Lyon’s colossal Musée des Confluences breaks the rules and allows visitors to touch authentic artifacts

Lyon’s colossal Musée des Confluences has finally opened its doors.

The colossal and controversial Musée des Confluences in Lyon opened its gates with the “Expect the unusual” message. The mega building of glass and steel located where the Rhone and the Saone rivers meet hosts a unique collection of 2 million objects from every continent with the aim of “telling the story of humankind”. The new museum covers an impressive 5,000 square meters. It is one of the rarest museum where visitors are able to touch some items on show, like a 630 kg meteorite for example.

“This museum carries its name very well. Beyond its geographic location, it really is a meeting point, a place that offers exchange, a fresh perspective, the intelligence of a new outlook because we take a cross-cutting look on our collections and all our subjects are treated in a multi-disciplinary manner,” museum’s director, Hélène Lafont-Couturier told

“The museum’s architecture – a deconstructivist design – is an object of curiosity in itself,” said Helene Lafont-Couturier, director of the new museum. “At the confluence of the Rhône and Saône rivers, this airy structure of crystal glass and intersecting steel offers an unparalleled view that changes with the light of day, the seasons and the weather.”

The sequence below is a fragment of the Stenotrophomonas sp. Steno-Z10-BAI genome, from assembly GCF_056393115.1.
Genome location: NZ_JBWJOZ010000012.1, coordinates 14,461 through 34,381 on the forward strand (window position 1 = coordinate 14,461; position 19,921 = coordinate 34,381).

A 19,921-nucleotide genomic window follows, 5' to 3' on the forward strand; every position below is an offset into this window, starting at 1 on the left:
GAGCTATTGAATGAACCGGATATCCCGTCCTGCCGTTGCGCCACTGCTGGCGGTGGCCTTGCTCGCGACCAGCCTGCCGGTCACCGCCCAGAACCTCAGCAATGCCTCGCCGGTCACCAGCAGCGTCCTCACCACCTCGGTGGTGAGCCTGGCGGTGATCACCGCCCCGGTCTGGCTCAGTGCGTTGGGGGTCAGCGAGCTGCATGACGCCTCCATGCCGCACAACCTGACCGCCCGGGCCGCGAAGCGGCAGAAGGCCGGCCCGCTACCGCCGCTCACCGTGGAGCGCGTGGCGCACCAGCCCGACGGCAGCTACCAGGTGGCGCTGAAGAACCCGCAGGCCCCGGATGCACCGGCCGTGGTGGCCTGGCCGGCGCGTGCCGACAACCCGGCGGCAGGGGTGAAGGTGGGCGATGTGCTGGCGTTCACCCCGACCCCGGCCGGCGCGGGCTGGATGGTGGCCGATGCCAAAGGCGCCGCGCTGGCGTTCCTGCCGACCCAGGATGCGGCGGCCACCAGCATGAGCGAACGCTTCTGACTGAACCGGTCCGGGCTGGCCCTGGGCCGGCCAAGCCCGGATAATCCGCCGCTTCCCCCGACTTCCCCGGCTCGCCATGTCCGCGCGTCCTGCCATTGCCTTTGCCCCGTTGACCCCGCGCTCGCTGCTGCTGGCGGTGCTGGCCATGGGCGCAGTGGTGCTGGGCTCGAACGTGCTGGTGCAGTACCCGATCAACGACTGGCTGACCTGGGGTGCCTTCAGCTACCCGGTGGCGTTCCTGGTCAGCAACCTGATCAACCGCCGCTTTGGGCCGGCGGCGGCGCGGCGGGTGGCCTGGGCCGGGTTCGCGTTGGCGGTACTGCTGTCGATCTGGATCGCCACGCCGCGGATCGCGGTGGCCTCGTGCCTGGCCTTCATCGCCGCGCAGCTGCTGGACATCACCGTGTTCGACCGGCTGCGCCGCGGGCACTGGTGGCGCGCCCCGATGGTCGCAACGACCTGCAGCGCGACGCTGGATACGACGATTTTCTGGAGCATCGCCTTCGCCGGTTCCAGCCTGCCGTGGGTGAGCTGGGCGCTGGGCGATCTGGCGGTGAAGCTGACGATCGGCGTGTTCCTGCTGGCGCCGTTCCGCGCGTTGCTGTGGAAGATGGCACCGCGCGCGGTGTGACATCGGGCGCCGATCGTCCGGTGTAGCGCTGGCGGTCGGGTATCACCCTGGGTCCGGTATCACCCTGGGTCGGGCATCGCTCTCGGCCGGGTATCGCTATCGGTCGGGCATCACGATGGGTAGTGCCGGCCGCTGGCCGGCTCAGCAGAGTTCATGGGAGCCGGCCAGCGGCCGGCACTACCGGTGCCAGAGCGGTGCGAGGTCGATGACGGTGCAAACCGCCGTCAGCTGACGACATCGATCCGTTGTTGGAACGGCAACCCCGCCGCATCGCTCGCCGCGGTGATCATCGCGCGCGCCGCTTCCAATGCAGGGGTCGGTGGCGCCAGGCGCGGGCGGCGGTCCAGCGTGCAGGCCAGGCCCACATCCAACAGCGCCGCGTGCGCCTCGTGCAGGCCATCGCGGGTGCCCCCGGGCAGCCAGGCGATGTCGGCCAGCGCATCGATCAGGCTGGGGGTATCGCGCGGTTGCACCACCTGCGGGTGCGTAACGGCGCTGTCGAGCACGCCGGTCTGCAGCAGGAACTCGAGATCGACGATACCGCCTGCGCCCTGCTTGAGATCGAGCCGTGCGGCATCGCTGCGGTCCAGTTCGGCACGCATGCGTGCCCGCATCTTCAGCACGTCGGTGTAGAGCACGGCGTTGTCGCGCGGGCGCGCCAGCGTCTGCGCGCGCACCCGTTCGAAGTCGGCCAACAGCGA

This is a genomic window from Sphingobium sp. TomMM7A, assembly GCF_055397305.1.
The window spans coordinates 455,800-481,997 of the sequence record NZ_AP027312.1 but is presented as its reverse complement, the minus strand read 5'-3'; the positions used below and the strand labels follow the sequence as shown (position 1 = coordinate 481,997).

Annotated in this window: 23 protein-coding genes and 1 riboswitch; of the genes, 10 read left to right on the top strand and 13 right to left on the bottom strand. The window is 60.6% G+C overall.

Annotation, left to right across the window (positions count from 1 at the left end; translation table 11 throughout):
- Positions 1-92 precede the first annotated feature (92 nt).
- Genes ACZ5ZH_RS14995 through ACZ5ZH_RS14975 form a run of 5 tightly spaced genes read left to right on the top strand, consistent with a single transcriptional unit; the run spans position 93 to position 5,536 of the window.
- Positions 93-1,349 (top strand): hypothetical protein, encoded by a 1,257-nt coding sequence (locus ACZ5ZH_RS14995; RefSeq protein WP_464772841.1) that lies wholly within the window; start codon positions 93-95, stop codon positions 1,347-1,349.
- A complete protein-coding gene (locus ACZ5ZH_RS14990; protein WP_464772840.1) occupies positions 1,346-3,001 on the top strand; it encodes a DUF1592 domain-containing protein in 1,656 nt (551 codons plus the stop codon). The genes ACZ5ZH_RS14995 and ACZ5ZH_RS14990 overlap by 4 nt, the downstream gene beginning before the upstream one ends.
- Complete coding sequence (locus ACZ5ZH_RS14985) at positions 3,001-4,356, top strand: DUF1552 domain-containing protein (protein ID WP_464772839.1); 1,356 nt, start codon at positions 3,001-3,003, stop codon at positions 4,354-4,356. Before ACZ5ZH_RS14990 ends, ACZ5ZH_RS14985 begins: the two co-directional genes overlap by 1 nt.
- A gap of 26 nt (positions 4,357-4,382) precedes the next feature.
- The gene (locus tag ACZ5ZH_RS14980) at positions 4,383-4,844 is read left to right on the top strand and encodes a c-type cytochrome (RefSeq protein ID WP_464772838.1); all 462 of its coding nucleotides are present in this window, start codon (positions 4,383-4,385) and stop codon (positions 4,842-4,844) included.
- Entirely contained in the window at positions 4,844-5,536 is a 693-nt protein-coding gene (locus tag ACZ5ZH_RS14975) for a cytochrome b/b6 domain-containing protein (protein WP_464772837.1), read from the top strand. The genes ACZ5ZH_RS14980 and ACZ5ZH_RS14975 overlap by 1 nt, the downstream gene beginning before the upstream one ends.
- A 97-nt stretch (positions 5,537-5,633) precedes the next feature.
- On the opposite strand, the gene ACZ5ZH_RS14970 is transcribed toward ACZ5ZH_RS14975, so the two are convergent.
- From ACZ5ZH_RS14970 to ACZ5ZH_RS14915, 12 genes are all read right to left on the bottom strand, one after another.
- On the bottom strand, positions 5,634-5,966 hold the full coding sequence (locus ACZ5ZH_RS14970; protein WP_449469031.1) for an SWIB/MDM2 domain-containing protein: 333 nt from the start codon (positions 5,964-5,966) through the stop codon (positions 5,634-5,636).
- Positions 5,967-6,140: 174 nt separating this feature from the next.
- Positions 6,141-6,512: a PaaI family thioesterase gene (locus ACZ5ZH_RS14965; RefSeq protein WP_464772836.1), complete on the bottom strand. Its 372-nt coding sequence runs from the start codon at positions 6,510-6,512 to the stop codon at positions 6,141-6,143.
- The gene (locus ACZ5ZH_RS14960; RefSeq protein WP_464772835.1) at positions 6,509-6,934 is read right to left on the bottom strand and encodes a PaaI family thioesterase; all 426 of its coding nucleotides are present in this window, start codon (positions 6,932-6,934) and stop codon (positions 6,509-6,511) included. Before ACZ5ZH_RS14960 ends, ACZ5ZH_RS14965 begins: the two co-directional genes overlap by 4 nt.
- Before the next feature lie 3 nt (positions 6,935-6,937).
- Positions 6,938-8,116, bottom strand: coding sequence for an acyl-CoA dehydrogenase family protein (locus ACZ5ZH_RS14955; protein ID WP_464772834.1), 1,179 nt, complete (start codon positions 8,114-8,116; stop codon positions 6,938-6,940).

The glass hall leads to the numerous exhibition rooms dedicated to the origins of the Earth, fossils, or space exploration through meteorites, the complete fossil of a mammoth discovered just 2 kilometres away from the museum and a 630 kg meteorite being some of the stars of the new cultural institution. The museum’s permanent collection is dedicated to artifacts borrowed from cultures around world. Every room is a stage for the same question of the origins of mankind and an evidence that human beings are just a part of Earth’s massive biodiversity.

“The questions we ask are philosophical, but are nevertheless accessible to everyone since they are questions which every individual, every society asks itself. Where does life come from? What are the origins of mankind? What are the origins of the universe and what is the place of mankind in this biodiversity? The organisation of societies, man and death… these questions are asked in each exhibition,” said Nicolas Dupont, head of collections and exhibitions.